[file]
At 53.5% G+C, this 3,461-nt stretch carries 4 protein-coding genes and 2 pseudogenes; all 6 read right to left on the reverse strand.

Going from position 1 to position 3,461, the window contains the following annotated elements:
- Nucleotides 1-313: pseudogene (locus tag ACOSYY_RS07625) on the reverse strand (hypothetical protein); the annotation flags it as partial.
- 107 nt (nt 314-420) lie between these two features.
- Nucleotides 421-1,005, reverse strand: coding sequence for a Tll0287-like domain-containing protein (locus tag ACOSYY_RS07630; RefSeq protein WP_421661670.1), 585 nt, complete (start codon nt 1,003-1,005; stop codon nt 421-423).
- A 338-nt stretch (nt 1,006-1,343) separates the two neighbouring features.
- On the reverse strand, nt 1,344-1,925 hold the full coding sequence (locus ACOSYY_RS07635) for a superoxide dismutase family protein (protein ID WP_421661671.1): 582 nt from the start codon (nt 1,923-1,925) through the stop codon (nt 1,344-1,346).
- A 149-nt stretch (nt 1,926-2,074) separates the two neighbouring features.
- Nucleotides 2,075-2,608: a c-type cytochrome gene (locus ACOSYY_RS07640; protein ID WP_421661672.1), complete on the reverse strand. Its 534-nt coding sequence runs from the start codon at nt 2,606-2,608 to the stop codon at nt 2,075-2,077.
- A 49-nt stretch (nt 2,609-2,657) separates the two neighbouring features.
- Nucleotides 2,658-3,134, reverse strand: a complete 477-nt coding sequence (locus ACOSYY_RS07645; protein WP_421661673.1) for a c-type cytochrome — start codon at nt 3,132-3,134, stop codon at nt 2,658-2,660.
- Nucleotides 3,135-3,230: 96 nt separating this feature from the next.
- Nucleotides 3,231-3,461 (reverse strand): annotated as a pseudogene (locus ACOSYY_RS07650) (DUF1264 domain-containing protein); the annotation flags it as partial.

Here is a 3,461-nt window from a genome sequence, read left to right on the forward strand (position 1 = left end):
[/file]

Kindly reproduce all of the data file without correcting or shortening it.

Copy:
At 53.5% G+C, this 3,461-nt stretch carries 4 protein-coding genes and 2 pseudogenes; all 6 read right to left on the reverse strand.

Going from position 1 to position 3,461, the window contains the following annotated elements:
- Nucleotides 1-313: pseudogene (locus tag ACOSYY_RS07625) on the reverse strand (hypothetical protein); the annotation flags it as partial.
- 107 nt (nt 314-420) lie between these two features.
- Nucleotides 421-1,005, reverse strand: coding sequence for a Tll0287-like domain-containing protein (locus tag ACOSYY_RS07630; RefSeq protein WP_421661670.1), 585 nt, complete (start codon nt 1,003-1,005; stop codon nt 421-423).
- A 338-nt stretch (nt 1,006-1,343) separates the two neighbouring features.
- On the reverse strand, nt 1,344-1,925 hold the full coding sequence (locus ACOSYY_RS07635) for a superoxide dismutase family protein (protein ID WP_421661671.1): 582 nt from the start codon (nt 1,923-1,925) through the stop codon (nt 1,344-1,346).
- A 149-nt stretch (nt 1,926-2,074) separates the two neighbouring features.
- Nucleotides 2,075-2,608: a c-type cytochrome gene (locus ACOSYY_RS07640; protein ID WP_421661672.1), complete on the reverse strand. Its 534-nt coding sequence runs from the start codon at nt 2,606-2,608 to the stop codon at nt 2,075-2,077.
- A 49-nt stretch (nt 2,609-2,657) separates the two neighbouring features.
- Nucleotides 2,658-3,134, reverse strand: a complete 477-nt coding sequence (locus ACOSYY_RS07645; protein WP_421661673.1) for a c-type cytochrome — start codon at nt 3,132-3,134, stop codon at nt 2,658-2,660.
- Nucleotides 3,135-3,230: 96 nt separating this feature from the next.
- Nucleotides 3,231-3,461 (reverse strand): annotated as a pseudogene (locus ACOSYY_RS07650) (DUF1264 domain-containing protein); the annotation flags it as partial.

Here is a 3,461-nt window from a genome sequence, read left to right on the forward strand (position 1 = left end):